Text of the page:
Life&Style Writer Francesca Dore discusses how the ‘gender-reveal party’ might have been a mistake, and how the trend’s creator feels about it’s lasting effects

Written by Francesca
Images by Natalie Chaney

It’s 2008. Newly pregnant Jenna Myers Karvunidis and her husband cut into a butter-cream duckling-shaped cake. Pink icing oozes out of the centre. ‘It’s a girl!’ they cry, and an eruption of cheering ensues from their friends and family behind them. Palpable excitement runs through the air at the prospect of a new baby girl, someone remarking later with an ear-to-ear grin, ‘I feel like she’s been born!’

Though Karvunidis herself would not give birth to her daughter for another six months, in that moment, she undeniably did birth something: a new cultural phenomomen, the gender-reveal party. Fast forward to 2019 and social media has been pervaded with highly elaborate gender-reveal videos, racking up hundreds of thousands of views. John Lewis now stock a gender-reveal party balloon and online retailers offer products from confetti blasters to personalised sweets and scratch cards. Even celebrities have cottoned onto the trend. Movie star, Kate Hudson, uploaded an Instagram video last year, showing their gender-reveal party in which her and her husband pop numerous balloons releasing pink confetti and streamers.

However, in an interview for The Guardian, Karvunidis revealed that she has ‘major mixed feelings’ about her self-created phenomenon. ‘I feel like the guy who invented gunpowder,’ she half-joked. ‘At least when the child is born you are getting all the information at once: the sex, the colour of their hair, who they look like, how long they are, what their heart rate is. With the gender-reveal you’ve isolated one aspect of this person. When it gets elevated as being central to your identity that’s problematic.’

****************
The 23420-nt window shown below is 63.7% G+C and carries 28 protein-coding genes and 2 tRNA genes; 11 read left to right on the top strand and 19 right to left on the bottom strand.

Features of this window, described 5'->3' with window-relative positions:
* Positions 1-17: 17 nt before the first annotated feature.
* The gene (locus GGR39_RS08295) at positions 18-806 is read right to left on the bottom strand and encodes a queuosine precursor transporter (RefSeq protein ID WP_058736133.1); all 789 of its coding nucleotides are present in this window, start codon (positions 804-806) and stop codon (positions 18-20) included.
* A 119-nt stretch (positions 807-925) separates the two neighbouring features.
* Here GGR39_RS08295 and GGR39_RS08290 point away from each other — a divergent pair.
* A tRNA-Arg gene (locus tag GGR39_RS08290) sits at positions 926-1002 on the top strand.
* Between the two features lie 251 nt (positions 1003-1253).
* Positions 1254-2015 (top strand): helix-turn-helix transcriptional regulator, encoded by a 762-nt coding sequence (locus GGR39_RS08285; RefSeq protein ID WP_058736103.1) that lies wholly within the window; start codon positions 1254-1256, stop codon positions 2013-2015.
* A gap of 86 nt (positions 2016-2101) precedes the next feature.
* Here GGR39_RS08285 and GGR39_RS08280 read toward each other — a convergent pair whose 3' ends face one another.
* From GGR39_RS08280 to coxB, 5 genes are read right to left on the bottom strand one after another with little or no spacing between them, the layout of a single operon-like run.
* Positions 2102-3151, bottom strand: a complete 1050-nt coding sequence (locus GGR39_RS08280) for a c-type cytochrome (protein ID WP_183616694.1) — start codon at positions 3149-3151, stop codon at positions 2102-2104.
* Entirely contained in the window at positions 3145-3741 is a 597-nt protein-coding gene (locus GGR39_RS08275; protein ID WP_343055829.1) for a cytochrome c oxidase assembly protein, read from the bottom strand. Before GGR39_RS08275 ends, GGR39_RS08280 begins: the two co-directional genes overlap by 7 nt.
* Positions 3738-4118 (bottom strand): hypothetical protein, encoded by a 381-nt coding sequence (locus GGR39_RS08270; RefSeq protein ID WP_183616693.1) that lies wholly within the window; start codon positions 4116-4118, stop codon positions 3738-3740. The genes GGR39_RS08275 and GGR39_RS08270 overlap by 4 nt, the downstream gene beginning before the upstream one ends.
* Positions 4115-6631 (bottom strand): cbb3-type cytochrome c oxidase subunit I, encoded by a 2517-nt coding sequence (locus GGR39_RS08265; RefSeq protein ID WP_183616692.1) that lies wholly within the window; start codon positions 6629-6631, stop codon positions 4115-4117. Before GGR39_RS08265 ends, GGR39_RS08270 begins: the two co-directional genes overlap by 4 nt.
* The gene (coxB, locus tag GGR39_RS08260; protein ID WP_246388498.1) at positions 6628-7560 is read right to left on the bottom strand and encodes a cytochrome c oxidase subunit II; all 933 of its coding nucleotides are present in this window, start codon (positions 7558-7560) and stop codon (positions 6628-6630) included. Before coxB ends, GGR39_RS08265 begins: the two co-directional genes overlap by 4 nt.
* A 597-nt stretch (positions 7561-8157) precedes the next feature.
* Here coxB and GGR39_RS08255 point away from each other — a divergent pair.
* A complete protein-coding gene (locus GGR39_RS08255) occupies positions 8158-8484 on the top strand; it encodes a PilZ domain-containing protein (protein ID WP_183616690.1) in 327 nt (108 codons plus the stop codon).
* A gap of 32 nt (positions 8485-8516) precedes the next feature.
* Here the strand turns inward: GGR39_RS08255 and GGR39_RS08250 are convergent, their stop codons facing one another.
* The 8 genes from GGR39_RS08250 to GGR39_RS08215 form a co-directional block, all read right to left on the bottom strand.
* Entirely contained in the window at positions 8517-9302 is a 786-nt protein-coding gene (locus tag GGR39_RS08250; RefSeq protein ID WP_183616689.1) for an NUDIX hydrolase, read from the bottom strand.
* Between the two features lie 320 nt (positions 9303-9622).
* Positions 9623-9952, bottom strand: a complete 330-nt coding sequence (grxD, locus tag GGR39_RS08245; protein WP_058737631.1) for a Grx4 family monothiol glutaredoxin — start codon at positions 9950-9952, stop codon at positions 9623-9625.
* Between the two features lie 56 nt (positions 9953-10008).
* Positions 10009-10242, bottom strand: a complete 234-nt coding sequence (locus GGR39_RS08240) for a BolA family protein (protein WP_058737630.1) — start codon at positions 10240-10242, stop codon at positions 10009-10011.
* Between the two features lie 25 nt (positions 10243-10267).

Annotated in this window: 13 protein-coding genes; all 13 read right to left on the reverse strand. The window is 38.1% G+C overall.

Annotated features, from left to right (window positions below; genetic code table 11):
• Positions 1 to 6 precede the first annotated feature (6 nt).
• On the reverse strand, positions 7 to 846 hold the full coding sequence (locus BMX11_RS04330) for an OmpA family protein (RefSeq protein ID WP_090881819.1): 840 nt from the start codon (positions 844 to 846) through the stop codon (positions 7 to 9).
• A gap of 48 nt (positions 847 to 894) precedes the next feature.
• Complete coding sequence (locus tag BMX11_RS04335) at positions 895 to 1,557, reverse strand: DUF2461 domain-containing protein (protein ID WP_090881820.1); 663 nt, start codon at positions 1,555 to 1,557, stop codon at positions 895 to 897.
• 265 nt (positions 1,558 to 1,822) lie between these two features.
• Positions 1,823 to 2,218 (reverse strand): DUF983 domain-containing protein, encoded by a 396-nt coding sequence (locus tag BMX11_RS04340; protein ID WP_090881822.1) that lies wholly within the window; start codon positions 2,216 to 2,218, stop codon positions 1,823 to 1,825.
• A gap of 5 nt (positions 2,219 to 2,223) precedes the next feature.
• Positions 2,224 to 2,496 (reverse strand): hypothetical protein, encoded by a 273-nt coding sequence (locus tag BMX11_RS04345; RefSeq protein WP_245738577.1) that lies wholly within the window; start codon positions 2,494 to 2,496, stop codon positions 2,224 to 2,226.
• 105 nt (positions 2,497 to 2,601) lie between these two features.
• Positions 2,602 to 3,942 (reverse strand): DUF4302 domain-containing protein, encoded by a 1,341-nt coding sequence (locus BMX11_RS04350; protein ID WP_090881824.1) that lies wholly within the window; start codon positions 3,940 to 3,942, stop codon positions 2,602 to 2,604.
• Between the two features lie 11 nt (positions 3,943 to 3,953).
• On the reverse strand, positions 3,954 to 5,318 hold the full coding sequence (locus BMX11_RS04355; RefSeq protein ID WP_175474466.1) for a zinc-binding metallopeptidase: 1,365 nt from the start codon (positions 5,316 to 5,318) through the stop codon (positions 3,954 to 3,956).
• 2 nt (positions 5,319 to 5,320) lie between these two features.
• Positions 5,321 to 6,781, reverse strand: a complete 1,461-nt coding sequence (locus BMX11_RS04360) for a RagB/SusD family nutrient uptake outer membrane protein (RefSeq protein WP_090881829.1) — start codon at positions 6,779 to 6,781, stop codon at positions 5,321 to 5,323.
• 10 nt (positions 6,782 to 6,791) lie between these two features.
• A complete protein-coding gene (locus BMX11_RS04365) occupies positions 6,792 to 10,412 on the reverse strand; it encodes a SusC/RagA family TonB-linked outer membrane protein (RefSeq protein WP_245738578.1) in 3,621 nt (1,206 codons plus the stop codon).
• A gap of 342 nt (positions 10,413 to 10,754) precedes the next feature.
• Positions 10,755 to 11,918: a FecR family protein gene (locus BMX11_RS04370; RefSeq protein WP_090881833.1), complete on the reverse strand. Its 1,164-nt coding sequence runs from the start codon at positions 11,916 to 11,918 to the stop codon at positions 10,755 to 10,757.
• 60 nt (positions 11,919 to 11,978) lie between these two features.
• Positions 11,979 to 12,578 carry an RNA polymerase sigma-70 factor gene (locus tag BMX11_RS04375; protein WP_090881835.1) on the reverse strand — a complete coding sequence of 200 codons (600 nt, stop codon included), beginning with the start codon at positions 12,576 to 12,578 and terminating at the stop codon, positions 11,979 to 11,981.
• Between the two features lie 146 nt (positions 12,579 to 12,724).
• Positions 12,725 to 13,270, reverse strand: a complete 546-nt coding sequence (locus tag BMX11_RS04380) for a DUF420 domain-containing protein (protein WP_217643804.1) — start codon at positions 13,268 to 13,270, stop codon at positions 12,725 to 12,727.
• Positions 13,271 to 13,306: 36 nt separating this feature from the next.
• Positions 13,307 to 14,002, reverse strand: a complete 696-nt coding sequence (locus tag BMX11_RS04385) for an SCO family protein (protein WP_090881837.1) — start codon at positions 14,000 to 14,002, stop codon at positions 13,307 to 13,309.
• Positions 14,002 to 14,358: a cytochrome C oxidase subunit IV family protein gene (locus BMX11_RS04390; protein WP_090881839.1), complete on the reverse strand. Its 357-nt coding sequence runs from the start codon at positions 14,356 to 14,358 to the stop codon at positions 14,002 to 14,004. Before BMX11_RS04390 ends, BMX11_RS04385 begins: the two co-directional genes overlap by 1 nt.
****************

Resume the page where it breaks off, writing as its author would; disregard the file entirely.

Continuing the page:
…using the colours pink and blue for the revelation of the gender, is contributing towards the stereotypical, binary view that pink is a ‘girl’s colour’ and blue is a ‘boy’s colour’

Over the last decade since Karvunidis cut open her pink filled cake, gender reveals have indeed suffered backlash, particularly from feminist and LGBTQ activists, for conflating gender with sex and enforcing rigid cultural norms. And, for trans and non-binary communities, gender reveal parties place too much importance on gender assigned at birth, trapping babies into playing out forced gender roles. Critics have pointed out that gender should not be seen as two polarised opposites, but a spectrum onto which we can place ourselves wherever we feel comfortable. Even using the colours pink and blue for the revelation of the gender, is contributing towards the stereotypical, binary view that pink is a ‘girl’s colour’ and blue is a ‘boy’s colour’.

When Karvunidis bought her three-year-old, Stella, a Lego set for Christmas, the toddler sobbed on seeing it, declaring it a “boy toy” because it was primary-coloured rather than pink. “Our nursery was painted blue and yellow,” reflects Karvunidis. “We didn’t hold gender-reveals for our younger kids, but this still happened.” She now believes the gender-reveal party has helped conservatives create increasingly restrictive pink and blue boxes for children, which support their anti-liberal agenda. “I know I played a role in it and it makes me sick.”

Her worries don’t stop there. “I’m pro-choice,” she says. “What else am I going to be? I have three daughters.” In her eyes the gender-reveal has benefitted those trying to curb women’s autonomy. “In the US, our reproductive rights are being eroded down to nothing. You’ll have a six-day-old ball of cells eclipsing an adult human woman’s medical decisions. It’s not a football player or a ballet dancer, it’s a foetus, but the gender-reveal helps people forget that.”

It is clear that Karvunidis is deeply troubled by the ‘aggressive energy’ that these parties place on gender, and is even more concerned by the secondary impacts that this energy is causing, not just personally, but politically too. She wishes for a more inclusive, accepting, and liberal world for her children, but hopes that the tender sentiment of celebration and joy behind these parties will remain. ‘I don’t want to shame people for having a party. I hope everyone has cake when they want it,” she laughs, “but let’s just eat it in socially appropriate ways.”